Verité, an independent, nonprofit monitoring organization, inspects factories for client companies. Verité has conducted more than 1,000 audits in 65 countries, researching all aspects of a factory's performance, including wage issues, production quotas, fire safety, disciplinary measures, discrimination, freedom to organize, sanitation, and use of child labor. Verité does not publish a list of companies they have audited, citing the fact that conditions can change rapidly at factories, in between visits by a monitor. Verité inspects factories only when companies ask them to, so monitoring is not necessarily constant.
Codes of Conduct
Some companies choose to join with associations that establish codes of conduct to screen out suppliers and factories that engage in sweatshop abuses. Most of these codes are based on International Labor Organization (ILO) guidelines, adopted in 1998, which encourage member countries of the United Nations to endorse minimum standards for worker rights, such as the right to organize and bargain collectively, a commitment to abolish child and forced labor, equal workplace opportunities, freedom from discrimination, and non-exploitative workplaces. Although each of the code-of-conduct associations listed below enforces some form of monitoring of its members' factories, none issues labels or guarantees constant compliance with ILO standards. For that reason, some anti-sweatshop activists criticize these associations for being less helpful or stringent than they should be. Nonetheless, the codes offer hope for a future where more companies take an active role in monitoring the conditions of their supplier factories.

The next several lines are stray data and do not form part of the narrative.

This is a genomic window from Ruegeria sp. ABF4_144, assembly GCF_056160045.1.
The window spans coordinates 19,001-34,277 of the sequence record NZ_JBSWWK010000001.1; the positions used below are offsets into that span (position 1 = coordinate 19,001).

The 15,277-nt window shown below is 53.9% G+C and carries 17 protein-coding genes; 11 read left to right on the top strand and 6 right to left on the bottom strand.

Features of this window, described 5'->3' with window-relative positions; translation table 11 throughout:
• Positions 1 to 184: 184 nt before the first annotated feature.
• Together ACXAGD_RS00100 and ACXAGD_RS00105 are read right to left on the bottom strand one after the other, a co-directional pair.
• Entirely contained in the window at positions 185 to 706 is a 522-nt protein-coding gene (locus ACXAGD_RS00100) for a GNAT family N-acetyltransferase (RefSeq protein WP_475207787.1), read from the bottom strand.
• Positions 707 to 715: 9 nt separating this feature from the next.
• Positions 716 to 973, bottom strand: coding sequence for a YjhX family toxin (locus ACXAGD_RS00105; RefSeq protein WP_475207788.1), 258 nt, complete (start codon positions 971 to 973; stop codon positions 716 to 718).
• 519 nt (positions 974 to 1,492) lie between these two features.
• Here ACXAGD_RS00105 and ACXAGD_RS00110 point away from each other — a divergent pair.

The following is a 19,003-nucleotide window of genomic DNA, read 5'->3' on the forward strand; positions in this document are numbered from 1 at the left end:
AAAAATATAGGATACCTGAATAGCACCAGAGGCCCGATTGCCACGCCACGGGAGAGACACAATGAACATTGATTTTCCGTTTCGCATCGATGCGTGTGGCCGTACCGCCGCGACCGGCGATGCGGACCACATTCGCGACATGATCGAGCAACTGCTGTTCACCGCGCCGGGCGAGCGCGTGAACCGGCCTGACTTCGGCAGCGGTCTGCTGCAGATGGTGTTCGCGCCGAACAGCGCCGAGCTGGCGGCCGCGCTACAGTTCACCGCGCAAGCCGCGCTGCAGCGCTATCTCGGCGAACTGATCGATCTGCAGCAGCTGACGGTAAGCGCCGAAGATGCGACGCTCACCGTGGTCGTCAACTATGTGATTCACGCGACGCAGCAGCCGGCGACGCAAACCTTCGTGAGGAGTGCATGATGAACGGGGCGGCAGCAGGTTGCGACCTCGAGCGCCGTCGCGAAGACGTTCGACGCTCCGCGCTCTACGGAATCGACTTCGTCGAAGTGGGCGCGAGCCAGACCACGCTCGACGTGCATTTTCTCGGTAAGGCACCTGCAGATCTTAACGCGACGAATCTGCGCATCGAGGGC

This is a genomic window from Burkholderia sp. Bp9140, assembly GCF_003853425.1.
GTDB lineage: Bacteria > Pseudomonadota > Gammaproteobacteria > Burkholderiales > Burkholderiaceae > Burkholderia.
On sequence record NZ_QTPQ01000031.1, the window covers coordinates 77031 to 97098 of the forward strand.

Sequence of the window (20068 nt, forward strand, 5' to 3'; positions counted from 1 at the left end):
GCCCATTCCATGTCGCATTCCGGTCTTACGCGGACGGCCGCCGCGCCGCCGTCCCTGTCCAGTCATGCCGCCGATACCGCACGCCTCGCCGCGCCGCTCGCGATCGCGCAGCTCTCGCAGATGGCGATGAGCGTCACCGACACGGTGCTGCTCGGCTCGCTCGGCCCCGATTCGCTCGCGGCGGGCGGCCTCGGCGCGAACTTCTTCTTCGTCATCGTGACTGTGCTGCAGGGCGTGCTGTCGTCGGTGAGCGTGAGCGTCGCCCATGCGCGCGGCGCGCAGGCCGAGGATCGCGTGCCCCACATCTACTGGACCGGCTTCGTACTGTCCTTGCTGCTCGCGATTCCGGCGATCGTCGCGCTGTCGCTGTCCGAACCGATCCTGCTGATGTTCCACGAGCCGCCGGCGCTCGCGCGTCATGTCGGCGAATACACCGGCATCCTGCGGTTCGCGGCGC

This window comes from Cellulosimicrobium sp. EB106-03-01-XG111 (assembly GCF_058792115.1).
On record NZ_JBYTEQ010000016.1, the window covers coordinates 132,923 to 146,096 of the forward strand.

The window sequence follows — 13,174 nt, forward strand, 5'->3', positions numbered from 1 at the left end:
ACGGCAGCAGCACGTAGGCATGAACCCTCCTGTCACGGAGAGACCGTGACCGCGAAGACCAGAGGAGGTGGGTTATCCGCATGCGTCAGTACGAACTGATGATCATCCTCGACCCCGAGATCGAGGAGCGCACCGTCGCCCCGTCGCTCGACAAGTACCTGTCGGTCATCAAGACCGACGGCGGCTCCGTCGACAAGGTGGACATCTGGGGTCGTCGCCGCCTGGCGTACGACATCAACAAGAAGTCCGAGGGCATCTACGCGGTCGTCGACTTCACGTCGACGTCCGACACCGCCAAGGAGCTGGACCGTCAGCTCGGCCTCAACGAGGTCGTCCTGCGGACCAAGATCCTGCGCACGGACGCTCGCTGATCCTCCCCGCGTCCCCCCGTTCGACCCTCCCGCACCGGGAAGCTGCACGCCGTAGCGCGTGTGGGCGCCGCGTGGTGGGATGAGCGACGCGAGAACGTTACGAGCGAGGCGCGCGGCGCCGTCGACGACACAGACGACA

Fair Labor Association (FLA)
An association of US-based garment companies, the FLA promotes internal monitoring by its member companies, but also independently reviews its members with accredited external monitors. The FLA posted its first annual report to its Web site in June 2003, including compliance reports on the suppliers for seven of FLA's 12 participating companies, such as Land's End, Adidas, and Nordstrom.
Social Accountability International (SAI)
SAI monitors factories on a plant-by-plant basis, and companies that subcontract with factories may join SAI's Corporate Involvement Program (CIP) to help them seek out compliant production facilities. Participating companies include apparel retailers Amana, Charles Vogele, and Eileen Fisher.
Worker Rights Consortium (WRC)
A nonprofit dedicated to helping universities enforce codes of conduct for their suppliers, the WRC counts more than l00 schools among its affiliates. At the WRC Web site, users can find factory monitoring reports on manufacturers who supply apparel and sports equipment to the affiliated universities.